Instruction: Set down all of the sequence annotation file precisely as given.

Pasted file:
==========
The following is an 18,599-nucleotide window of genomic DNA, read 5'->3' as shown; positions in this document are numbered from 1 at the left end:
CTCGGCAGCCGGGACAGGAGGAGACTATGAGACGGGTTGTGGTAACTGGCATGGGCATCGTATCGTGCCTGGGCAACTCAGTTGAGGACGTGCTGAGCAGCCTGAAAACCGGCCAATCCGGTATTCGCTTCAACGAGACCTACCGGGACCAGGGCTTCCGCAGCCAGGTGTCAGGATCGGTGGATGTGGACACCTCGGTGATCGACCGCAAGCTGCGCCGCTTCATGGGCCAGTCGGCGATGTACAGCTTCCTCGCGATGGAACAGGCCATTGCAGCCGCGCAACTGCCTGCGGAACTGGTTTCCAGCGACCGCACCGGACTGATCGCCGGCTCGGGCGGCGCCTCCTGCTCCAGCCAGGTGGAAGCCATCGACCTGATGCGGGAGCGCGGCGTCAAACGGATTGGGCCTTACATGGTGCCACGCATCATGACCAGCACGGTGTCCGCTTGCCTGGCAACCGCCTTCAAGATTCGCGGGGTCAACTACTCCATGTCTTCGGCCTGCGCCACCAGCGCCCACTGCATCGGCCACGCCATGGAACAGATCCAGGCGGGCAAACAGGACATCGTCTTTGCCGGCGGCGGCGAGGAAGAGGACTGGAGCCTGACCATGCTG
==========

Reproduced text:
The following is an 18,599-nucleotide window of genomic DNA, read 5'->3' as shown; positions in this document are numbered from 1 at the left end:
CTCGGCAGCCGGGACAGGAGGAGACTATGAGACGGGTTGTGGTAACTGGCATGGGCATCGTATCGTGCCTGGGCAACTCAGTTGAGGACGTGCTGAGCAGCCTGAAAACCGGCCAATCCGGTATTCGCTTCAACGAGACCTACCGGGACCAGGGCTTCCGCAGCCAGGTGTCAGGATCGGTGGATGTGGACACCTCGGTGATCGACCGCAAGCTGCGCCGCTTCATGGGCCAGTCGGCGATGTACAGCTTCCTCGCGATGGAACAGGCCATTGCAGCCGCGCAACTGCCTGCGGAACTGGTTTCCAGCGACCGCACCGGACTGATCGCCGGCTCGGGCGGCGCCTCCTGCTCCAGCCAGGTGGAAGCCATCGACCTGATGCGGGAGCGCGGCGTCAAACGGATTGGGCCTTACATGGTGCCACGCATCATGACCAGCACGGTGTCCGCTTGCCTGGCAACCGCCTTCAAGATTCGCGGGGTCAACTACTCCATGTCTTCGGCCTGCGCCACCAGCGCCCACTGCATCGGCCACGCCATGGAACAGATCCAGGCGGGCAAACAGGACATCGTCTTTGCCGGCGGCGGCGAGGAAGAGGACTGGAGCCTGACCATGCTG